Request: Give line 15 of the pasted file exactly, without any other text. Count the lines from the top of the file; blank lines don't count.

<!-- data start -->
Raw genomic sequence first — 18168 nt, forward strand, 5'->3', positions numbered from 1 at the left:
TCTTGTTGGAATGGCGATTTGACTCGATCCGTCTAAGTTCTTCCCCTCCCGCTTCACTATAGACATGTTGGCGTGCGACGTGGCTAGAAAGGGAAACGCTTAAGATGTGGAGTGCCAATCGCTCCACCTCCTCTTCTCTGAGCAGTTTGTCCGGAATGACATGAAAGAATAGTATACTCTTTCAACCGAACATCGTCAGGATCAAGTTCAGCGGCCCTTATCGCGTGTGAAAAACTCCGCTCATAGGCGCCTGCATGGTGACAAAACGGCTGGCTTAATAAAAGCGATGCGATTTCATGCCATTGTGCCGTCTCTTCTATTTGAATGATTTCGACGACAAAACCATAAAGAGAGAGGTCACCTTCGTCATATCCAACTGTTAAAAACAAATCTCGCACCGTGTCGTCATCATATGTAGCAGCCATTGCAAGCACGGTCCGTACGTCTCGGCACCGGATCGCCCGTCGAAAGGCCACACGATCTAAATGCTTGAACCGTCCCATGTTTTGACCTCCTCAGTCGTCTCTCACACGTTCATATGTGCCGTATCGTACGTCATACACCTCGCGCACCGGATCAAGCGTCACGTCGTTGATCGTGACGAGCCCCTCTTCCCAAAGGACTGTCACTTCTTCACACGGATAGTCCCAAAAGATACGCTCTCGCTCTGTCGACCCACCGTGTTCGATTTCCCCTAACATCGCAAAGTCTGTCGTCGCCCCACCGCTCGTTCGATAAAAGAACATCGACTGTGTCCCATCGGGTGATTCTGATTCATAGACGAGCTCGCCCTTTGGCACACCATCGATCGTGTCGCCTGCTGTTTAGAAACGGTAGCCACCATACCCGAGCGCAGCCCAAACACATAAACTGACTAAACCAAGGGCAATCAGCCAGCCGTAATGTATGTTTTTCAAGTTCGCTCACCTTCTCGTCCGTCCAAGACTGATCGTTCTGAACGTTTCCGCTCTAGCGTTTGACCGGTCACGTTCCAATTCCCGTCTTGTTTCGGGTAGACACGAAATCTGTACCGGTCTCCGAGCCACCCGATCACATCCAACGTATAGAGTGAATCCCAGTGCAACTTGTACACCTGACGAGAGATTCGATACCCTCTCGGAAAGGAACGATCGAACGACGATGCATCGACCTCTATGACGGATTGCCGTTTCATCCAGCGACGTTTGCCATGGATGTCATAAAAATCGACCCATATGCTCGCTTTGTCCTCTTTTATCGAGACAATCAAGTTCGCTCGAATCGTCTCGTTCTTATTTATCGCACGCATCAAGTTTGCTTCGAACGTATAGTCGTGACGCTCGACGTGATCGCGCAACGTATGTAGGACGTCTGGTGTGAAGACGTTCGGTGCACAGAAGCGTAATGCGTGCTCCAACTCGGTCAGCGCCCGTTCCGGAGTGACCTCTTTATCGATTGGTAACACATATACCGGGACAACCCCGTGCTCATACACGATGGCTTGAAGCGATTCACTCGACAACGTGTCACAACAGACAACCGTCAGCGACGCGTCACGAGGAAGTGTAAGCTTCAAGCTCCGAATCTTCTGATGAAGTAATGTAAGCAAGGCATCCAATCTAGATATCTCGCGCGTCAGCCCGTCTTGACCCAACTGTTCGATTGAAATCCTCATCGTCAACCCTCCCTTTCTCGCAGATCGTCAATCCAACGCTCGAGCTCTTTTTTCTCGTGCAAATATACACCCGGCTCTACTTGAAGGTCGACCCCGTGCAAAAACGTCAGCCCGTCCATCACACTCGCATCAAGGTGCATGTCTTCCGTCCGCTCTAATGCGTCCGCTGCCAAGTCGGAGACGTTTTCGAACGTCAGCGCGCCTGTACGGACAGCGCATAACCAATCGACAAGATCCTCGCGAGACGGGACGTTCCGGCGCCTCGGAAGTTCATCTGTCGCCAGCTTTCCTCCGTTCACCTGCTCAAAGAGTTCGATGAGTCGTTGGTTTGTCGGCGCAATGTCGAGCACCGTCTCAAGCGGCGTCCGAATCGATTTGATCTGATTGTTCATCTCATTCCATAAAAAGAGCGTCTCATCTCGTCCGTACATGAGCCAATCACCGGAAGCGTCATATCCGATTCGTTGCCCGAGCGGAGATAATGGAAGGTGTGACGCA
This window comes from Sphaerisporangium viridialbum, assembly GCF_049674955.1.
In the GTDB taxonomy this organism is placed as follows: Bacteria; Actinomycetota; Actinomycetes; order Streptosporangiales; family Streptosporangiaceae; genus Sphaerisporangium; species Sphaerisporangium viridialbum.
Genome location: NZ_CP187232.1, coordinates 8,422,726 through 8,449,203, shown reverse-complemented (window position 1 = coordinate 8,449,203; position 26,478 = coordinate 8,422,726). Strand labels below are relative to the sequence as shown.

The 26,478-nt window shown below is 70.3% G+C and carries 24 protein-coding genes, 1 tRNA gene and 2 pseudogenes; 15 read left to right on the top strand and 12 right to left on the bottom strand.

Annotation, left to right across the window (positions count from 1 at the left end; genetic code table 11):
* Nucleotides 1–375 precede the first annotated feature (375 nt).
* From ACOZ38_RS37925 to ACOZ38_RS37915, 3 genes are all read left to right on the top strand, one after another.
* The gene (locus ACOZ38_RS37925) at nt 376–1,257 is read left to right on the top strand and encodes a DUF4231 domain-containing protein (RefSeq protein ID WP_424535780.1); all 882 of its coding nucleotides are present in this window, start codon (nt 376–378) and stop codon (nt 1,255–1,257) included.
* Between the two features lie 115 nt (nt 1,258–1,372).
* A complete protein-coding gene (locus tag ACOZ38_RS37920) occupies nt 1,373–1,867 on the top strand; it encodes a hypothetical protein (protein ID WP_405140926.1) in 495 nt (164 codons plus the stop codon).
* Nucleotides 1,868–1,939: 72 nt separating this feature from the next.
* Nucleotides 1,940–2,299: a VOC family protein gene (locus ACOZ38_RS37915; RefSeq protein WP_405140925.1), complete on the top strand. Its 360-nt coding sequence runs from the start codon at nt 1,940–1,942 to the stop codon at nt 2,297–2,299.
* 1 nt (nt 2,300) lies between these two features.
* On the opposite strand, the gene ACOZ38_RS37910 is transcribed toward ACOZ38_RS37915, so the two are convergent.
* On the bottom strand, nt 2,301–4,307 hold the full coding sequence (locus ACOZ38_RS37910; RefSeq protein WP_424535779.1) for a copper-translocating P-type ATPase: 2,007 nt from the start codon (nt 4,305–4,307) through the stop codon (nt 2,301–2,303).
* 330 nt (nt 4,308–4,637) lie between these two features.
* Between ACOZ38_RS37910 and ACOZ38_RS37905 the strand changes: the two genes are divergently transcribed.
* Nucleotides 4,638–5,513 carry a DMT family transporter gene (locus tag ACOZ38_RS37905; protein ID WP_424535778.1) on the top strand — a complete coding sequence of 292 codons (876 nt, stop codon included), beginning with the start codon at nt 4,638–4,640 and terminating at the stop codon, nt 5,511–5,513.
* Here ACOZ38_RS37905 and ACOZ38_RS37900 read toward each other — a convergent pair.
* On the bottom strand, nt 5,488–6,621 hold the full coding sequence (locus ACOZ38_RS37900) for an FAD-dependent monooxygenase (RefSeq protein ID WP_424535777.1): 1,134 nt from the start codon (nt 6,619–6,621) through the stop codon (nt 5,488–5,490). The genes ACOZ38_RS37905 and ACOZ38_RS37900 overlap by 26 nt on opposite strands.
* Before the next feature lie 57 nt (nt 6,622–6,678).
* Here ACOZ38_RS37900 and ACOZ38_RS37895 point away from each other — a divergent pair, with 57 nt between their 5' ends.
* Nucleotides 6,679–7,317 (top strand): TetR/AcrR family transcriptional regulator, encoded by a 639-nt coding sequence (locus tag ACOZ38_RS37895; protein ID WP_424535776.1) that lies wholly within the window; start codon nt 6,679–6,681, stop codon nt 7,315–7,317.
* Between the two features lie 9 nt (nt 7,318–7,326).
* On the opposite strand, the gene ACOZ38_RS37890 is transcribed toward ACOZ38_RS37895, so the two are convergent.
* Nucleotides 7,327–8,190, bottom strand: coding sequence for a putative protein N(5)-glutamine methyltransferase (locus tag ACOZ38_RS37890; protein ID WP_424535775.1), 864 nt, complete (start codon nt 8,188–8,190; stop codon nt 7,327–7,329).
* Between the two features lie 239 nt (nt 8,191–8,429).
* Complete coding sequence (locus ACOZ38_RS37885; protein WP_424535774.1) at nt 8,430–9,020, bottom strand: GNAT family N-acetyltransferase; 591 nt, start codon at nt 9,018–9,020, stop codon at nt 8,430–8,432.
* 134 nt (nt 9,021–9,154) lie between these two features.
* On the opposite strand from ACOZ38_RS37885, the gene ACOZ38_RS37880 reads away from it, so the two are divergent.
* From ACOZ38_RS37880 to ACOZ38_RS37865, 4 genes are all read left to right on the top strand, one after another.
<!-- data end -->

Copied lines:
* 1 nt (nt 2,300) lies between these two features.